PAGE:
Dude Food – Part 1: Meat and Potatoes

July 13, 2013

I like to cook. Some of you know that. I also like to read about food, and I sometimes write stuff, so doing a blog post about food seemed like an idea that made sense. This is part 1. Will there be a part 2? I don’t really know. I hope so, but I have this awful habit of starting things and never finishing them. Anyway, I thought a good place to start would be the classic dude food: meat and potatoes. I don’t want to brag, but I cook a steak so damn good that when you’re done eating it you’ll try to kiss me on the mouth. (Right after you stop crying sweet tears of pleasure, of course.)

It’s a classic. We all grew up eating it in one form or another. Most of us are accustomed to eating overcooked meats with baked or mashed potatoes served with a side of green beans and some gravy if we were lucky. Pure shit, really. And it’s a shame because it really doesn’t take a whole lot of skill to do this right.

Let’s get started, huh?

Part 1: Tools

Like any job worth doing, you need the right tools. People spend stupid amounts of money on fancy stuff for their kitchen that will either never get used or, even worse, never improve the quality of their cooking. Here’s what I used for this dish:

1) 8-inch Wusthof chef knife

2) 13-inch Calphalon deep saute’ pan

3) Tongs

4) Cutting board

5) 10 inch non-stick frying pan

That’s it. 2 pans, 2 tools, and a cutting board.

Part 2: Ingredients

1) 16-ounce organic, grass-fed New York strip steak

2) Sliced Shiitake mushrooms

3) Small golden potatoes

4) Rendered duck fat

5) A handful of cherry tomatoes

6) Salt & Pepper (Ahhh, push it)

7) Sprig of rosemary

8) Smoked paprika

9) Olive oil

Your ingredients will look something like this. Sorry for the crappy photo.



Okay, so the first thing you want to do is preheat your oven to 400 degrees. You’re going to want it to be ready when you’re done searing the steak on the pan. Next, salt and pepper the steak. Don’t use Morton’s salt that comes in the blue cardboard can, get something coarse. Same goes for the pepper. Now, you’re going to want to sprinkle a little on and think that’s enough, but it’s not. COVER THE MEAT WITH SALT. Trust me, most of it comes off in cooking and you’re going to need a lot to penetrate the surface and add any real flavor. It should look exactly like this if you’re doing it right:


Seems like a lot of salt, huh? It’s not. It’s just enough to do the job.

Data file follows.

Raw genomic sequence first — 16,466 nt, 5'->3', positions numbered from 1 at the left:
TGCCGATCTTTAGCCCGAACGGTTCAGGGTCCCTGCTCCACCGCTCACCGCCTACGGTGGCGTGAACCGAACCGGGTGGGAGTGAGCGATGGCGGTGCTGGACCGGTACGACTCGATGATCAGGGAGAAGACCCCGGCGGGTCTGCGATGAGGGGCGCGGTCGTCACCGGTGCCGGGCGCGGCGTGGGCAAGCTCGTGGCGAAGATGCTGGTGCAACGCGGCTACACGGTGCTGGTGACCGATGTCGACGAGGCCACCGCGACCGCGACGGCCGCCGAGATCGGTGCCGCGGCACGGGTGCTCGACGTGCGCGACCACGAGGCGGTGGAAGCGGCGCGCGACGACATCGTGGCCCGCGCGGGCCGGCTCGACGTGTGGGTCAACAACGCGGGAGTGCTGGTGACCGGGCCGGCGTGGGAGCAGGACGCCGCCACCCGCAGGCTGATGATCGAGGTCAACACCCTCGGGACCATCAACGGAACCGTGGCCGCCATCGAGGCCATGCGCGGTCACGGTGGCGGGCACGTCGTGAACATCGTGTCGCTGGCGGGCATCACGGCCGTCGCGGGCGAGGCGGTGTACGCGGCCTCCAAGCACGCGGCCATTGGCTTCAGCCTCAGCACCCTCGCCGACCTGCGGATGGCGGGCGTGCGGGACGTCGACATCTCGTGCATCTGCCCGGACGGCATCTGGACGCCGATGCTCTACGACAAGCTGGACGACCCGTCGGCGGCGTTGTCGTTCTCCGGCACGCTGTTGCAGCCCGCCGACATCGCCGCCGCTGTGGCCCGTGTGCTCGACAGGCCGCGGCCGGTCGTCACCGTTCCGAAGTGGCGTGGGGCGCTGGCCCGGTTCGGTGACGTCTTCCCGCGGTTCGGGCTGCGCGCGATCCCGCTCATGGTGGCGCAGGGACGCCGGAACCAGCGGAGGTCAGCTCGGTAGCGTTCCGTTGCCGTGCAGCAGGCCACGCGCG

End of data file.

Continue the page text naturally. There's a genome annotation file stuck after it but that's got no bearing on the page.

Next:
While the meat is sitting in its salt bath and coming up to room temperature, you can start the potatoes. Put a few tablespoons of the rendered duck fat into the 10-inch frying pan and melt it. It’ll shimmer and smoke a little when it’s ready for the potatoes. Slice the potatoes into quarter-inch thick slices and toss them in when the fat tells you it’s time.

Here’s what rendered duck fat looks like. This stuff can be tough to find, not expensive, just not easy to get your hands on. I get mine at Persimmon Provisions in Barrington, RI. It’s a great little specialty shop, worth the trip if you want to stock up on some amazing food. I think this was $3 or something.


Toss the potatoes so they’re evenly coated, dust with the smoked paprika, cover the frying pan and reduce the heat to medium high. You’ll want to give them a toss a few times while the steak is cooking so they brown evenly. Dice the rosemary up into very fine pieces and throw it in towards the end of the cooking, which should be around 10-12 minutes.

They’ll look like this if you’re doing it right


While all this is going on you can get the oil hot in the big skillet or saute’ pan. I use olive oil, but anything will do. Just like the duck fat you want it to shimmer and smoke a little just before you lay the meat in. I sear the steak for 3 minutes on each side. No more than that because you’re going to finish it in the oven. After the first side I added the mushrooms and a handful of cherry tomatoes. Why the tomatoes, you ask? I’ll tell you. For one, they add some color, but they also add some moisture that will mix with the mushrooms and be used as a topping for the steak when it’s done. It should look something like this when you’re searing the second side:


When you’re done searing the second side, throw the whole pan in a 400 degree oven for another 5 minutes. DO NOT FORGET ABOUT IT. 5 minutes is enough time to perfectly finish the meat to medium rare, burst the tomatoes, and finish cooking the mushrooms. After 5 minutes pull it out of the oven and remove the steak from the pan so it stops cooking. Let it rest on your cutting board for about 10 minutes. This is key to the experience. While it’s resting, break up the tomatoes and mix them with the mushrooms to form a chunky, super tasty gravy.

If you did it right, your dish should look something like this:


The potatoes are golden with crispy edges and the steak is a perfect medium rare. Ladle the mushroom mixture over the steak and enjoy.

There you have it. Meat and potatoes done right in less than a half hour.



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